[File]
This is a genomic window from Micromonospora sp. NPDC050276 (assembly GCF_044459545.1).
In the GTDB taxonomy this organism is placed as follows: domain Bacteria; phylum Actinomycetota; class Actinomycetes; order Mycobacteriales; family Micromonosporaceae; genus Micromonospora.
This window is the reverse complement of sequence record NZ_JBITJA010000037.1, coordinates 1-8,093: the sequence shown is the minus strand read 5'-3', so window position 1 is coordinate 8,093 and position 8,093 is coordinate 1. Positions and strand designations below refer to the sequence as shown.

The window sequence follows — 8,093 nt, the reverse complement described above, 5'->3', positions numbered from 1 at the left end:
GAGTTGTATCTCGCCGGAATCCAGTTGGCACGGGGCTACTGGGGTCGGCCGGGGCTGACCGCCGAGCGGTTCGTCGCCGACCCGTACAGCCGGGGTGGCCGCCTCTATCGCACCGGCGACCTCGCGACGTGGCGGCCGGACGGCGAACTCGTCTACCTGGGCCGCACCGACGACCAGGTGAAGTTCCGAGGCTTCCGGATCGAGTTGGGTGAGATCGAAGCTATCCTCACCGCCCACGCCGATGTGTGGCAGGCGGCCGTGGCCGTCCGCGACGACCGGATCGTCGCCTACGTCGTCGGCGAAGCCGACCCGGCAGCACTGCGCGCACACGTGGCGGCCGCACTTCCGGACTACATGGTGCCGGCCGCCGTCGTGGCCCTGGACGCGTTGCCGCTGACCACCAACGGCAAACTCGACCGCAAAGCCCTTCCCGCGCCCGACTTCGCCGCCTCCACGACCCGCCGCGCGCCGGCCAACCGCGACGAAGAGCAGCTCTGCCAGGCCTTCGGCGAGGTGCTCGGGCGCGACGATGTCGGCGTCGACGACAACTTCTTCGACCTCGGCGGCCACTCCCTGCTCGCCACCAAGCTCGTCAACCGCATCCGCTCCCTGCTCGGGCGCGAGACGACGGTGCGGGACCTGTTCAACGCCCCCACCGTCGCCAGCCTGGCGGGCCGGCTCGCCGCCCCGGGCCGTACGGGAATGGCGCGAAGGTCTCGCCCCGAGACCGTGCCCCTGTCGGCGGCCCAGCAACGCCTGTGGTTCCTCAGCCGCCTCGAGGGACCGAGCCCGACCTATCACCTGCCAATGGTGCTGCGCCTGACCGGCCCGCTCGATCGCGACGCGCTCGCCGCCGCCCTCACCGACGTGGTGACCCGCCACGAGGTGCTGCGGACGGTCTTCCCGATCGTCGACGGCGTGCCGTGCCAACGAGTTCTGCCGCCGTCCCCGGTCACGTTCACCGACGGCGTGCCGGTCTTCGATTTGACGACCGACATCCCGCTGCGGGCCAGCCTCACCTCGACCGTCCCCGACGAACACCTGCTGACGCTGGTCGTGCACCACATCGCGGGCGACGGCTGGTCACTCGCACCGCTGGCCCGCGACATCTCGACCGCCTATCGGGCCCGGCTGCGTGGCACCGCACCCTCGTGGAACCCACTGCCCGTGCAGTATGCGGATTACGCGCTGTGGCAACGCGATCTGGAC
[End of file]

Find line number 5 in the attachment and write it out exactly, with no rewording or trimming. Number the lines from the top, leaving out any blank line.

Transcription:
GAGTTGTATCTCGCCGGAATCCAGTTGGCACGGGGCTACTGGGGTCGGCCGGGGCTGACCGCCGAGCGGTTCGTCGCCGACCCGTACAGCCGGGGTGGCCGCCTCTATCGCACCGGCGACCTCGCGACGTGGCGGCCGGACGGCGAACTCGTCTACCTGGGCCGCACCGACGACCAGGTGAAGTTCCGAGGCTTCCGGATCGAGTTGGGTGAGATCGAAGCTATCCTCACCGCCCACGCCGATGTGTGGCAGGCGGCCGTGGCCGTCCGCGACGACCGGATCGTCGCCTACGTCGTCGGCGAAGCCGACCCGGCAGCACTGCGCGCACACGTGGCGGCCGCACTTCCGGACTACATGGTGCCGGCCGCCGTCGTGGCCCTGGACGCGTTGCCGCTGACCACCAACGGCAAACTCGACCGCAAAGCCCTTCCCGCGCCCGACTTCGCCGCCTCCACGACCCGCCGCGCGCCGGCCAACCGCGACGAAGAGCAGCTCTGCCAGGCCTTCGGCGAGGTGCTCGGGCGCGACGATGTCGGCGTCGACGACAACTTCTTCGACCTCGGCGGCCACTCCCTGCTCGCCACCAAGCTCGTCAACCGCATCCGCTCCCTGCTCGGGCGCGAGACGACGGTGCGGGACCTGTTCAACGCCCCCACCGTCGCCAGCCTGGCGGGCCGGCTCGCCGCCCCGGGCCGTACGGGAATGGCGCGAAGGTCTCGCCCCGAGACCGTGCCCCTGTCGGCGGCCCAGCAACGCCTGTGGTTCCTCAGCCGCCTCGAGGGACCGAGCCCGACCTATCACCTGCCAATGGTGCTGCGCCTGACCGGCCCGCTCGATCGCGACGCGCTCGCCGCCGCCCTCACCGACGTGGTGACCCGCCACGAGGTGCTGCGGACGGTCTTCCCGATCGTCGACGGCGTGCCGTGCCAACGAGTTCTGCCGCCGTCCCCGGTCACGTTCACCGACGGCGTGCCGGTCTTCGATTTGACGACCGACATCCCGCTGCGGGCCAGCCTCACCTCGACCGTCCCCGACGAACACCTGCTGACGCTGGTCGTGCACCACATCGCGGGCGACGGCTGGTCACTCGCACCGCTGGCCCGCGACATCTCGACCGCCTATCGGGCCCGGCTGCGTGGCACCGCACCCTCGTGGAACCCACTGCCCGTGCAGTATGCGGATTACGCGCTGTGGCAACGCGATCTGGAC